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Confer brings theater to Bay Area schools

Sally Confer calms a class of squirming 5- and 6-year-olds by raising her hands and growling, "I am extremely important."

Two dozen kindergartners from Addison Elementary School in Palo Alto follow suit, stretching their arms up in the air and repeating in high-pitched giggles, "I am extremely important."

This isn't an early pep class for would-be power brokers. As assistant to the director of Stanford Events and the person responsible for community outreach, Confer is preparing children for a campus performance of Mummenschanz, a popular masked mime company from Switzerland.

"I think that children deserve to see first-class performances early on so they start off right," Confer says. "They just soak it up."

Although Mummenschanz's silent performances are accessible to a broad range of ages, Confer says it helps children to know in advance that they will see actors pretending to be giant noodle-shaped objects and characters with electric plugs and suitcases for heads.

"Like any audience, if you know what you're going to see, you're going to have a better time," Confer says. "I try to give an overview of [the performance] and relate it to their lives."

In Mummenschanz's show adapted for children, the actors perform a series of entertaining vignettes ­ when two plugs finally connect after blindly wandering around on stage, a light goes on. Another scene portrays two characters with squishy cotton batting for heads. Unlike more sedate adult audiences, children have few qualms about helping actors when they're in trouble. Sometimes they helpfully pipe up, "It's on the floor!" when a character loses his cotton batting head and stumbles around looking for it.

Student matinees have been performed on campus for seven years, but Confer started doing community outreach to schools in the Bay Area only this academic year. Previously, the university hired actors on a show-by-show basis. Last fall, Confer prepared students for a performance of Maria Benitez and her performing group, Teatro Flamenco, and in January she introduced Alvin Ailey's Repertory Ensemble. For the Mummenschanz show, a $4 entry ticket includes Confer's workshop and a booklet about the performers specially written for children. No students are turned away if they can't pay. When Confer is not holding workshops, she does marketing for the Lively Arts.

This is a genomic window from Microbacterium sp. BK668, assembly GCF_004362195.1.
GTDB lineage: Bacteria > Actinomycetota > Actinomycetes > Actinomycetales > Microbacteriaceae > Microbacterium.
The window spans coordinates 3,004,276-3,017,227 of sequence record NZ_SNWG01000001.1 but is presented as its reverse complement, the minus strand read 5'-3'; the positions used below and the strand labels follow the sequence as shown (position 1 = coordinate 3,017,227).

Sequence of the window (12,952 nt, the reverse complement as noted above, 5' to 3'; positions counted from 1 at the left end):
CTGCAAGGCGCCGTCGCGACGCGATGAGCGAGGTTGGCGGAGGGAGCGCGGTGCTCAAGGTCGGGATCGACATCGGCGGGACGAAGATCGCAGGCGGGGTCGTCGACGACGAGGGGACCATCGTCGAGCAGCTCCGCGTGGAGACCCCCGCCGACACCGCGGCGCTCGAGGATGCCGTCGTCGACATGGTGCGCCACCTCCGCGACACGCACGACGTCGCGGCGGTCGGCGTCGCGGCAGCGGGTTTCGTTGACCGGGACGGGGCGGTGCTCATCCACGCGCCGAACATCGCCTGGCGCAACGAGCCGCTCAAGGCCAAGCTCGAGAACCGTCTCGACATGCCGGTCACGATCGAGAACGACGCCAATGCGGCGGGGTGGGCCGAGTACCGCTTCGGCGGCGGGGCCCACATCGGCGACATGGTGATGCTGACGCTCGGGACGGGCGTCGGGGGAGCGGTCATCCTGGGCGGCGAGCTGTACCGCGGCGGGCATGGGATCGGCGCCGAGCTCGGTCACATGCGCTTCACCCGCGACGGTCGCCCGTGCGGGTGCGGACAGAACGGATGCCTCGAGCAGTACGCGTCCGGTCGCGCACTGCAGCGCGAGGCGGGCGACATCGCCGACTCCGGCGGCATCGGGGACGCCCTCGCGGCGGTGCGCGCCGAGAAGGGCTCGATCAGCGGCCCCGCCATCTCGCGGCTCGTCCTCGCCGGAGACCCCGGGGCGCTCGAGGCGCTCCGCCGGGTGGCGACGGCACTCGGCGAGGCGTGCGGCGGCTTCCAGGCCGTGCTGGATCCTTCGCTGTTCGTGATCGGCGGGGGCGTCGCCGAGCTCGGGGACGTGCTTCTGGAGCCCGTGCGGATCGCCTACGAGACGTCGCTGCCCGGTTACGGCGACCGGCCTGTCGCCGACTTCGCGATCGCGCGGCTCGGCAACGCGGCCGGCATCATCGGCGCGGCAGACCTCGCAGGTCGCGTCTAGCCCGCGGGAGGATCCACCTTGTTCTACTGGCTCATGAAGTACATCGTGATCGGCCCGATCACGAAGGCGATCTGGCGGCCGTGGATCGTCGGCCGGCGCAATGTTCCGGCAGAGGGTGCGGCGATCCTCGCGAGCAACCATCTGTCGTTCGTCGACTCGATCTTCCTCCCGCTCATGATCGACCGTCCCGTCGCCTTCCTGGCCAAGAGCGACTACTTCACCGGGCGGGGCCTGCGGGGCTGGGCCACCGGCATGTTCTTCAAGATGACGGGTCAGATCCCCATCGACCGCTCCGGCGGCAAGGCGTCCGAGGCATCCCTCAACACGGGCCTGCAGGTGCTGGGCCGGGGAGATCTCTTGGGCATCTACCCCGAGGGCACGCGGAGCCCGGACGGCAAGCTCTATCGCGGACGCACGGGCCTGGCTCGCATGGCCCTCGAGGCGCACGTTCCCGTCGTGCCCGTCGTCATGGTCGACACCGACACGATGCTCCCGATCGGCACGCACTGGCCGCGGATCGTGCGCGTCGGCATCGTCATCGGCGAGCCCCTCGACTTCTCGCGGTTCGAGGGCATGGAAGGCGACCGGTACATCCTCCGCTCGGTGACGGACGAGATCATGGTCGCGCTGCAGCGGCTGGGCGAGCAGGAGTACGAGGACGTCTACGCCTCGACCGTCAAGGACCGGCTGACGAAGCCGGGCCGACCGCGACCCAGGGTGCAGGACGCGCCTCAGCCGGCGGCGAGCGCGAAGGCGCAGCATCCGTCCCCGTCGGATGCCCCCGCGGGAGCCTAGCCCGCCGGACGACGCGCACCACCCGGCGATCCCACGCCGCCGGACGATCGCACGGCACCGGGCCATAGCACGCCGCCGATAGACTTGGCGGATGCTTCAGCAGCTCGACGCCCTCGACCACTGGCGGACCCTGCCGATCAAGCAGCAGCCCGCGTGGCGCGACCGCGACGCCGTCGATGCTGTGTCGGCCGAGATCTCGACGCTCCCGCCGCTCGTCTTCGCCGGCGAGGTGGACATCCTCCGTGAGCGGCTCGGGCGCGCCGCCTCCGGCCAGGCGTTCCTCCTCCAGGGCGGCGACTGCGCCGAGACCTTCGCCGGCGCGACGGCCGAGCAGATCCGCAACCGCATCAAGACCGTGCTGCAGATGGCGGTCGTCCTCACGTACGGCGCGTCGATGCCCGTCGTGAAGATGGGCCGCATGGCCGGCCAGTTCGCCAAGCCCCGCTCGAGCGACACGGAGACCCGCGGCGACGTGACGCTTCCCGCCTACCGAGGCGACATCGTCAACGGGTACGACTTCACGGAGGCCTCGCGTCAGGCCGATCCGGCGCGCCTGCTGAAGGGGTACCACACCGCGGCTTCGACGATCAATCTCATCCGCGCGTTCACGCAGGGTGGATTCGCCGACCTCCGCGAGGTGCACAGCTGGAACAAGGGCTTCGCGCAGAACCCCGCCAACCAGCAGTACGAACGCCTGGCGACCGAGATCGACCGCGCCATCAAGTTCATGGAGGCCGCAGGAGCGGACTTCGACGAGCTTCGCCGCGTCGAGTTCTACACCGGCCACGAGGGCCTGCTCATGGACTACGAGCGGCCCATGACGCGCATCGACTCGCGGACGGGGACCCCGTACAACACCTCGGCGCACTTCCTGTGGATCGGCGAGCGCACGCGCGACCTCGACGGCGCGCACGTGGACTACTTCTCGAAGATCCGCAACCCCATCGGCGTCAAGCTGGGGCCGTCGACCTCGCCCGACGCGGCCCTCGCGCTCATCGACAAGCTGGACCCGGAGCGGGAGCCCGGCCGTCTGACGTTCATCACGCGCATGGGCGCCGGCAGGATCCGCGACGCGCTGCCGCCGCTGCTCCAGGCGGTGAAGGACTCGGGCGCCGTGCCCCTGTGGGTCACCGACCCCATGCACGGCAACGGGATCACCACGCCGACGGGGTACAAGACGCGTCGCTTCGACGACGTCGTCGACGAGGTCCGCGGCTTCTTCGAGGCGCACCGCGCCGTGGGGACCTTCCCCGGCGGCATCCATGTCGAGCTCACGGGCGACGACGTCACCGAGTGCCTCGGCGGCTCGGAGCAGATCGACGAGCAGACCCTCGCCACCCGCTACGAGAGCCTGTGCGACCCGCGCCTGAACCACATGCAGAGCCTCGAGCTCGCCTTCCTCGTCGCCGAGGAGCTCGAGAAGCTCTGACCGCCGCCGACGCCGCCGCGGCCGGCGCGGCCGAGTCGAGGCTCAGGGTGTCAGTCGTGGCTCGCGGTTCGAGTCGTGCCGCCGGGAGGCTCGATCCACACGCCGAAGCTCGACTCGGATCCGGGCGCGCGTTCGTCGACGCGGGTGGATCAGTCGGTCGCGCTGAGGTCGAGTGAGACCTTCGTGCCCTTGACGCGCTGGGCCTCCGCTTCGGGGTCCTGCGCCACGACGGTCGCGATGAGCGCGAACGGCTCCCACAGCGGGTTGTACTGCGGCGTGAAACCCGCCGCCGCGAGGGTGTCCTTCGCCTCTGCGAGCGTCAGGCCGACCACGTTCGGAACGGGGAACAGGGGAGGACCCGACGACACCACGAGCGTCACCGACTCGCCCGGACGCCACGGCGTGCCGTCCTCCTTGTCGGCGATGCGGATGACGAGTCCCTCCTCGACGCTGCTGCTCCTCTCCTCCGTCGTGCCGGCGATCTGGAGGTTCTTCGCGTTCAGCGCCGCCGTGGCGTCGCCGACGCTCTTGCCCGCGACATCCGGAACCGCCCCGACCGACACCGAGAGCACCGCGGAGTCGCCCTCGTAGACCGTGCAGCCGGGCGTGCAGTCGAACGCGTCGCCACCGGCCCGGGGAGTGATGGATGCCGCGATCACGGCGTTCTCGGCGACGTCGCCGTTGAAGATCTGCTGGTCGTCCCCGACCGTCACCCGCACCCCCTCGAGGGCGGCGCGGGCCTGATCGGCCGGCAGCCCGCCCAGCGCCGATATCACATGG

Back in the classroom, Confer uses her own stage skills to explain mime to the kindergartners. A professional dancer for 15 years with the Aman Folk Ensemble in Los Angeles, she elegantly demonstrates the power of body language. Moving across the room with a bouncy gait and smiling face, Confer tells the class that she's sad. No one believes her. "Did you believe my words or my body," she asks. "Body!" the children shout back.

Classroom teacher Joan Hobstetter says Confer knows how to combine fun with learning. "She's set the stage for us," the teacher says. "Just having that little bit of prior knowledge helps."

Next, Confer explains that "Mummenschanz" is a German word for mummery and masquerade. After talking about masks and saying that people wear them to look different, she says mime is a special way to perform using no words.

"It's pretty hard to talk about mime ­ it's all in your body," the dancer says. "Kids don't understand it until they do it."

So, with the help of video clips starring Charlie Chaplin, Confer turns the class into an impromptu mime session. In one scene, Chaplin is caught napping on the lap of a big statue that has just been unveiled in front of a large crowd. As Chaplin tries to flee, his pants get caught on the statue's sword and he is left dangling in the air, politely bowing to the people and the statue.

As the kindergartners laugh raucously, Confer points out that Chaplin was extremely polite. "Now we're all going to be polite and say, 'How do you do?'" she says. The children follow suit, bowing enthusiastically to one another.

Now the class is ready for mime. Confer picks eight children and, in a huddle, she whispers an emotion they're instructed to act out silently. The undoubted star is Amanda, who plops her hands on her hips and swivels them with a big grin after being told to act "cool."

After class, Confer says this early hands-on introduction to theater will pay off in the years to come. "When I look back at my childhood the most defining moments were [experiencing the] performing arts," she says. "You can see a whole world through its culture."


By Lisa Trei